Systems concepts on the coast

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  • Systems concepts on the coast
    • System
      • A process or collection of processes that transforms inputs into outputs.
        • 3 properties
          • Elements - parts that make up a system.
          • Attributes - characteristics of the elements that may be perceived and measured.
          • Relationships - associations that occur between elements and attributes.
      • Common characteristics
        • Abstractions of reality.
        • Behaviour: inputs, outputs, energy.
        • Functional as well as structural relationships.
      • Closed system - transfer of energy into and beyond the system but no transfer of matter.
      • Open system - both energy and matter transfer freely into and out of the system.
      • Isolated system - no interactions with anything outside the system boundary; no input or energy of matter.
      • Inputs: energy (waves, wind, tides) and matter (sediment, fluvial processes of erosion, glaciation, cliff/coastline erosion & sub-aerial erosion.
      • Stores/processes: beaches, sand dunes, salt marshes, cliff and wave-cut platforms.
      • Components: erosional and depositional coastal landforms.
      • Outputs: dissipation of wave energy, accumulation of sediment above tidal limit, sediment removed beyond cells.
    • Feedback
      • Feedback mechanism - a process that use the conditions of one component to regulate the function of the other.
      • Two types of feedback
        • Positive feedback - feedback where there is a progressively greater change from the original condition of the system.
          • E.g. trampling on sand dunes - causes erosion of sand and damage to vegetation - blowout.
        • Negative feedback - feedback keeps a system in its original condition.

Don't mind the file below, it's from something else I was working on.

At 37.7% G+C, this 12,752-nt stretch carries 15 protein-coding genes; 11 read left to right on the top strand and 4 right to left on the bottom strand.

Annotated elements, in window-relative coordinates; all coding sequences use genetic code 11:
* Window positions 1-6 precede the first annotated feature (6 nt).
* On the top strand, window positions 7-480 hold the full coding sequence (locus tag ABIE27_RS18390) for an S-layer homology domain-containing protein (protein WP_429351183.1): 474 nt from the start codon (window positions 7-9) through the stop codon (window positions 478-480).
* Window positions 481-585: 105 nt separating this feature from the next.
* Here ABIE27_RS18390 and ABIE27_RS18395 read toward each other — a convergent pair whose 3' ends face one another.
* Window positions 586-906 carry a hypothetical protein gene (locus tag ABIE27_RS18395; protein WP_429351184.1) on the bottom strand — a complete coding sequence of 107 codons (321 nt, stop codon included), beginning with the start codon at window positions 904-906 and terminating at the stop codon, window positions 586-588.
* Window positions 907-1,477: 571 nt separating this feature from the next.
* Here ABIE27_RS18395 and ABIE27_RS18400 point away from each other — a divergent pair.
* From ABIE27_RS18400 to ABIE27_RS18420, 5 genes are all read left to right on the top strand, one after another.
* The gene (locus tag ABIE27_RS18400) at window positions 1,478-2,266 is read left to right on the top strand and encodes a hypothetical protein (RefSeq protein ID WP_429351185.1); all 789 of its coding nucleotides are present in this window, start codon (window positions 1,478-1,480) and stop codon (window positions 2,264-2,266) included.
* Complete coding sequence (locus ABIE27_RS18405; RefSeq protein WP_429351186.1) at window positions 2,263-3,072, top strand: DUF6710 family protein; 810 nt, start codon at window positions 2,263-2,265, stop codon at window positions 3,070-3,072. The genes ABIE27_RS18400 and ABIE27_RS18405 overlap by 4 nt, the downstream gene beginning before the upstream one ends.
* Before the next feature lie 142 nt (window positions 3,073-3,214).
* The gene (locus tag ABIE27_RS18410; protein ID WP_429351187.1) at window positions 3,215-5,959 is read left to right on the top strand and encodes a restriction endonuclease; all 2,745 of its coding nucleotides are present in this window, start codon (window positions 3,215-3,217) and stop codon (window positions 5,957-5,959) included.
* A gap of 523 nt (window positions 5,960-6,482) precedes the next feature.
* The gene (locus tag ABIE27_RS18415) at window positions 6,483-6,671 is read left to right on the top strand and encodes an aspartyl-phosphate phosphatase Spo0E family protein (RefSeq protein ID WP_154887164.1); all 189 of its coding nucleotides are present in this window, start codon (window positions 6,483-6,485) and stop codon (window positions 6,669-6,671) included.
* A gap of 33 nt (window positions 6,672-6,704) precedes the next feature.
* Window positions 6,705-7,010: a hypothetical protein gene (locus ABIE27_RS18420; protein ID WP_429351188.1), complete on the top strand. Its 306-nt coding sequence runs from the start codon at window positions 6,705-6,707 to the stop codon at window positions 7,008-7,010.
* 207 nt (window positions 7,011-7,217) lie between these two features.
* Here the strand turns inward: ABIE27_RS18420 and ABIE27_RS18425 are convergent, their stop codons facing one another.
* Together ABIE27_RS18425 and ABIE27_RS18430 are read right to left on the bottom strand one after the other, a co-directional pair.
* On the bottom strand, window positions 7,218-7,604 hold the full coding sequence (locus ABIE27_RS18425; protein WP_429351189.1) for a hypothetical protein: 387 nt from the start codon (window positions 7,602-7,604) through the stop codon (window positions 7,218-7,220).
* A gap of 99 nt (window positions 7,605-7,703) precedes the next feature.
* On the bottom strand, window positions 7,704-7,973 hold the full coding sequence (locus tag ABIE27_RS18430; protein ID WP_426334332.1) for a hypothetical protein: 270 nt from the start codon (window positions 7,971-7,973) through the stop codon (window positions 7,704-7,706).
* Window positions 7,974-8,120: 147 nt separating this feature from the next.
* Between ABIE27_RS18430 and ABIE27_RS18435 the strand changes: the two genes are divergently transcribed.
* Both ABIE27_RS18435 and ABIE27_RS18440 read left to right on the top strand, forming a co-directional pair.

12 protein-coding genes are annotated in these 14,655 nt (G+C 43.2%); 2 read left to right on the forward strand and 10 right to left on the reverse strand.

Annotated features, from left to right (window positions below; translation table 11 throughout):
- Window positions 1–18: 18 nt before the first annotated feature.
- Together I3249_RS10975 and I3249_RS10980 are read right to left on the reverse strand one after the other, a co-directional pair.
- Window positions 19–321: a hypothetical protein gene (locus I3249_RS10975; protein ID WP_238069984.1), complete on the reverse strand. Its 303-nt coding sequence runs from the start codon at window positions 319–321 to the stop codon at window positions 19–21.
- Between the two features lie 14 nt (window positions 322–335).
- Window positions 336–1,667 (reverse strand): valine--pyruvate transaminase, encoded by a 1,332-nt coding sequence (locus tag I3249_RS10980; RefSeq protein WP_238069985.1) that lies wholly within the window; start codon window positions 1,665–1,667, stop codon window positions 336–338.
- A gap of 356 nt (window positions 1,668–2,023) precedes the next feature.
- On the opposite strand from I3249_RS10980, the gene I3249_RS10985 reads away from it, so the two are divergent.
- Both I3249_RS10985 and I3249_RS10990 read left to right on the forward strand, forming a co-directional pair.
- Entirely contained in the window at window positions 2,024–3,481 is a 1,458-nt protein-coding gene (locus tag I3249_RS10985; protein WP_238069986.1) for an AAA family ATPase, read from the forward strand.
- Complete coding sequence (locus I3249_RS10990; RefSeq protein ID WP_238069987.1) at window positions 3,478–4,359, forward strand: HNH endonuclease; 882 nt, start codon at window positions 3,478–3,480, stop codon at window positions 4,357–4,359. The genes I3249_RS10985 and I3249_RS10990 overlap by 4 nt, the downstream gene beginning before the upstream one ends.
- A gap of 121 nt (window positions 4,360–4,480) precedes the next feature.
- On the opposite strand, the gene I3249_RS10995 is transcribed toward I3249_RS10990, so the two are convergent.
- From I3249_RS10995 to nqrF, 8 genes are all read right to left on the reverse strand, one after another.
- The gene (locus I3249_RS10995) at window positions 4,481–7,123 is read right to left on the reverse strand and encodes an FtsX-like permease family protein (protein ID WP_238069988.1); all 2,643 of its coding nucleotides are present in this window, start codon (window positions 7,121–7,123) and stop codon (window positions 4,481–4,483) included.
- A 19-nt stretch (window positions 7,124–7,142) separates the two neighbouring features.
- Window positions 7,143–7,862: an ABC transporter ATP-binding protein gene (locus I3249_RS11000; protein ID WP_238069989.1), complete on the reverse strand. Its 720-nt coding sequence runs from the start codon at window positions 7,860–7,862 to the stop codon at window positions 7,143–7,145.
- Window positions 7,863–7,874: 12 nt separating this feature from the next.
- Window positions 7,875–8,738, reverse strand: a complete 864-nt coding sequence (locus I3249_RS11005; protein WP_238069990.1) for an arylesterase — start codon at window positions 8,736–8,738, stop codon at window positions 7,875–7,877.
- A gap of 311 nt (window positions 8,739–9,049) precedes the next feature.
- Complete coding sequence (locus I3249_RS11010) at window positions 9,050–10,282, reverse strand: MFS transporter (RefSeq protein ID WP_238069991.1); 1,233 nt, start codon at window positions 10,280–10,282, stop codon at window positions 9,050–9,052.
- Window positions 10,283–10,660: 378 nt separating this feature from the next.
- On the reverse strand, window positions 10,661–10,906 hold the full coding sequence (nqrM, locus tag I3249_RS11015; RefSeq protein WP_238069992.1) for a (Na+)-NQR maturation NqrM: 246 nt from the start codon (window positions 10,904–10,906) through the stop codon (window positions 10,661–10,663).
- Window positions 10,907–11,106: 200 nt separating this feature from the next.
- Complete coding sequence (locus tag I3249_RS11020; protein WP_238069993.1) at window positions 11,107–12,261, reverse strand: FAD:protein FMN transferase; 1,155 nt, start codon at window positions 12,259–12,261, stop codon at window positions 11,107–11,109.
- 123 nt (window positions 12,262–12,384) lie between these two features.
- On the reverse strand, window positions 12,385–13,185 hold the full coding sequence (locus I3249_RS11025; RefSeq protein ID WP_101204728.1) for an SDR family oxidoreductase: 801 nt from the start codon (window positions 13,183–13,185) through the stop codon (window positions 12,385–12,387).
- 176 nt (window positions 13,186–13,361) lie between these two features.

• E.g. fishtail groynes - change destructive waves into constructive waves - wave length increases and wave height decreases - more deposition.
    • Equilibrium
      • Coasts are dynamic.
      • The morphology of the coast responds to changes in energy because it aims to exist in a state of equilibrium with the reigning processes.
      • Dynamic equilibrium - the balanced state of a system when its inputs and outputs are equal.
        • Depends on 1. supply of sand 2. wave energy 3. sea level change 4. location.
      • Steady state equilibrium - where variations in energy and the morphological response in a situation do not deviate too far from the long-term average.
        • E.g. along a coast with consistent wave energy conditions, there may be a steep gradient at some times of the year and shallower at others but the annual gradient remains fairly similar.
      • Meta-stable equilibrium - where an environment switches from two or more states of equilibrium and the switch stimulates by some sort of trigger.
        • E.g. the action of high energy events can rapidly switch a coastal system from one state to another.


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